How happy are you?
The PsoHappy study is built squarely on this foundation – but narrows the focus to explore the impact of a specific chronic illness on well-being, and benchmarks the results against established national averages. As John Helliwell, one of the authors of the UN’s World Happiness Report, notes in a foreword to the World Psoriasis Happiness Report 2017: “This study, and the ideas and organisations behind it, are path-breaking applications of happiness research to support better lives for all, and especially those most in need.”
So how does PsoHappy measure something as subjective as happiness? Employing methodology used by the United Nations and the World Gallup Poll, the PsoHappy survey focused on themes such as disease severity, disease burden, treatment burden, general life worries and behaviors, as well as assessment of the healthcare system.
The findings published in the World Psoriasis Happiness Report benchmark the happiness levels of people with psoriasis against country averages – making it easy to spot inequalities and assess the impact of the disease.
As John Helliwell notes, “By collecting well-being data comparable to those available for the broader population, the study team is able not only to provide an estimate of the human consequences of the condition, but to show which aspects of life are most affected by the condition, and how much their happiness is thereby affected”.
Insights into the happiness gap
When reading the World Psoriasis Happiness Report, one thing is starkly obvious: psoriasis has an impact on happiness that can’t be denied, swept under the rug or ignored any longer. The happiness levels of our fellow citizens living with psoriasis are consistently lower – up to 30% lower for people living with severe psoriasis in some countries.
The report also makes it clear that using happiness methodology can provide the kind of concrete findings that policy makers within health can readily understand and act on.
For example, the PsoHappy study found that the impact of psoriasis is greater for women than men. While men with severe psoriasis reported 11.3% lower levels of happiness, women living with severe psoriasis were 18.5% less happy and reported higher levels of stress and loneliness than men.
Loneliness and social isolation are very real for up to a third of all people living with psoriasis. Levels of loneliness varied across countries, from 21% in Portugal to a stunning 48% in the UK.
Trust in the healthcare system is also a concern. 48% of respondents felt that their healthcare professionals didn’t fully understand the impact of psoriasis on their mental well-being. These respondents experienced happiness gaps of 21% compared to national averages. On the other hand, those who felt their physicians understood the impact experienced much smaller happiness gaps of only 3%.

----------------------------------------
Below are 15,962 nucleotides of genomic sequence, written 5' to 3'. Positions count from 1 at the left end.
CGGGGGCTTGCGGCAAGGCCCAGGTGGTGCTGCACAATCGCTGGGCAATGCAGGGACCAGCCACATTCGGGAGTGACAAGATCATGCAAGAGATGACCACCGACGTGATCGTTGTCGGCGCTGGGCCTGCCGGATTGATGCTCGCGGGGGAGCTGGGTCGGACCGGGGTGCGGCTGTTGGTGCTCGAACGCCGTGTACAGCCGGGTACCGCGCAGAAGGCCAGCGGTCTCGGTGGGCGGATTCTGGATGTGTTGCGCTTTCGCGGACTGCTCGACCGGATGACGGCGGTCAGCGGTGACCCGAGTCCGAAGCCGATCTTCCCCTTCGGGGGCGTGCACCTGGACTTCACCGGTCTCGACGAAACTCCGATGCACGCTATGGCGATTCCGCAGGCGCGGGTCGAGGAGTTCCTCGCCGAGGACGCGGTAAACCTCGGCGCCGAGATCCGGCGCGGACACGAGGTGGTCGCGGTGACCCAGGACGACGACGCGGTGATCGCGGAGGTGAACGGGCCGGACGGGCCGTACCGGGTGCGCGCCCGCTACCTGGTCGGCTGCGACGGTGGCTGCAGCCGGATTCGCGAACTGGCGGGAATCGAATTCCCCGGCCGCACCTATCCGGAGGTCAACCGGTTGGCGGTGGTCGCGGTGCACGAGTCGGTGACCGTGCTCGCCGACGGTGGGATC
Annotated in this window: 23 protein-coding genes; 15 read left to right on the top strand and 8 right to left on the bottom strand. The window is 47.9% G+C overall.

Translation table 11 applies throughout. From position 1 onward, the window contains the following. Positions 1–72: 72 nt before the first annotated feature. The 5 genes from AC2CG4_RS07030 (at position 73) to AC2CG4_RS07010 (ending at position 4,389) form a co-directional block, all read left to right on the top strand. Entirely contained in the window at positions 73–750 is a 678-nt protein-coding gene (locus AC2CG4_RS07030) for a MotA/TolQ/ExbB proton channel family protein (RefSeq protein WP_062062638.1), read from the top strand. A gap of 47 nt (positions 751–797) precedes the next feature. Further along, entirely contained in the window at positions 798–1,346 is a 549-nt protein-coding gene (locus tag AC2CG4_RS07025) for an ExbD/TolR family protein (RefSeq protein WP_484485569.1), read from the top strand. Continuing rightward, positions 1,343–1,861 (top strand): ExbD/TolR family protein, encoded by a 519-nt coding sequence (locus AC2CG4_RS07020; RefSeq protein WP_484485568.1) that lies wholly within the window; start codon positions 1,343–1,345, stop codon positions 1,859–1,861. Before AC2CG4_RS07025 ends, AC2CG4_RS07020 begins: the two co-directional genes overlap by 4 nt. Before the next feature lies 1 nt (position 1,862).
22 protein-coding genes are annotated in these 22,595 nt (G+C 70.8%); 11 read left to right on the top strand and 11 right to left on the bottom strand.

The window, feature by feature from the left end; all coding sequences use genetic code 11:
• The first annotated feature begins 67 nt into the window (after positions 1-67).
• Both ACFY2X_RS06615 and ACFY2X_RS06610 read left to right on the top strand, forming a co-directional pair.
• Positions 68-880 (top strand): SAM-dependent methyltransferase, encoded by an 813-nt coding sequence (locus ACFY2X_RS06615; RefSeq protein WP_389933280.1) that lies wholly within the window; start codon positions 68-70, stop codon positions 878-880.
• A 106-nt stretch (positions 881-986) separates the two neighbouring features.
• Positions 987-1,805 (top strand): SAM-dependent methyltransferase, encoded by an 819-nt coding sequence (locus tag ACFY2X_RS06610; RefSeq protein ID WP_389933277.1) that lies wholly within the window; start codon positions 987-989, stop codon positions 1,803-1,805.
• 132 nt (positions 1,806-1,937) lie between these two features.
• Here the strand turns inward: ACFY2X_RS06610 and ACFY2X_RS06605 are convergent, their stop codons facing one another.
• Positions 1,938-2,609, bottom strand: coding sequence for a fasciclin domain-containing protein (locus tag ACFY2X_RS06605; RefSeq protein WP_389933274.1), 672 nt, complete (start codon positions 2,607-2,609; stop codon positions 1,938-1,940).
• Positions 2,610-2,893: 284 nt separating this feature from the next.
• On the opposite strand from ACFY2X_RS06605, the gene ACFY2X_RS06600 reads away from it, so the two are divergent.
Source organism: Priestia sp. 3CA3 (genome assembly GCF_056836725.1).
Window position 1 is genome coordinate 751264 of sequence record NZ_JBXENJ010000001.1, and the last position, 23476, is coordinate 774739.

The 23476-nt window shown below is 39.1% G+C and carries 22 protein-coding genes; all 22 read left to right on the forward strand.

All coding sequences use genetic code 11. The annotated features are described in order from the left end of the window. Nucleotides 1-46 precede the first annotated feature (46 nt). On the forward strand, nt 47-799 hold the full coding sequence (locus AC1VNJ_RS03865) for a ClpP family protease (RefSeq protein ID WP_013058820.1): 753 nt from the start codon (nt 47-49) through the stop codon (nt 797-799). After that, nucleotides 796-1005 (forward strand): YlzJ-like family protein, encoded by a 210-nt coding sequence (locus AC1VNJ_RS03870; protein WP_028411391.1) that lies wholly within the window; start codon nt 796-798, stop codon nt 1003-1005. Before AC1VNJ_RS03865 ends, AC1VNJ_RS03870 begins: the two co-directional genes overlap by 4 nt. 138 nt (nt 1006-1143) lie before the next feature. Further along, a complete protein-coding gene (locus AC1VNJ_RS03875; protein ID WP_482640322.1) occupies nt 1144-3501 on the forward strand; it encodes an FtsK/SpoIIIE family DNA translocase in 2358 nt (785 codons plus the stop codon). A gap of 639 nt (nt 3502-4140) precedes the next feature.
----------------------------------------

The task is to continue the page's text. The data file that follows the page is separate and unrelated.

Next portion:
Toward social change
These findings have already generated considerable attention in the media, with mentions in publications ranging from the Huffington Post to Harper’s Bazaar. Clearly that’s a step in the right direction for raising awareness of the impact of psoriasis – one that could ultimately lead to changes in health policy to improve the lives of those living with the disease.
As IFPA noted when the World Psoriasis Happiness Report 2017 was published: “These data points can be a key driver in broadening the global conversation around the impact of psoriasis beyond scientists and clinicians, and will allow advocacy groups to facilitate a more compelling conversation with policy makers”.
IFPA specifically commended PsoHappy for applying happiness survey methodology to psoriasis, adding that it would “finally draw attention to the real-life impact that a common chronic, serious disease can have on people’s lives on such a global scale”.
Meik Wiking, CEO of the Happiness Research Institute, sees an even bigger picture. “We believe that we should measure what matters. And what matters to people is their quality of life, their well-being and their happiness. We are trying to put well-being at the core of healthcare, and essentially put care back into healthcare. And that is our overall ambition going forward”.
Following the success of the first PsoHappy study, LEO Innovation Lab CEO Kristian Hart also envisions a larger role for happiness research within the health space: “With this World Psoriasis Happiness Report, we are demonstrating our leadership within health tech, because we will be looking at more diseases in the future”.
And that means that more patients with chronic illnesses will finally have a voice to help change their lives for the better.
 World Psoriasis Happiness Report 2017, pg. 44
 World Psoriasis Happiness Report 2017, pg. 7
 World Psoriasis Happiness Report 2017, pg. 7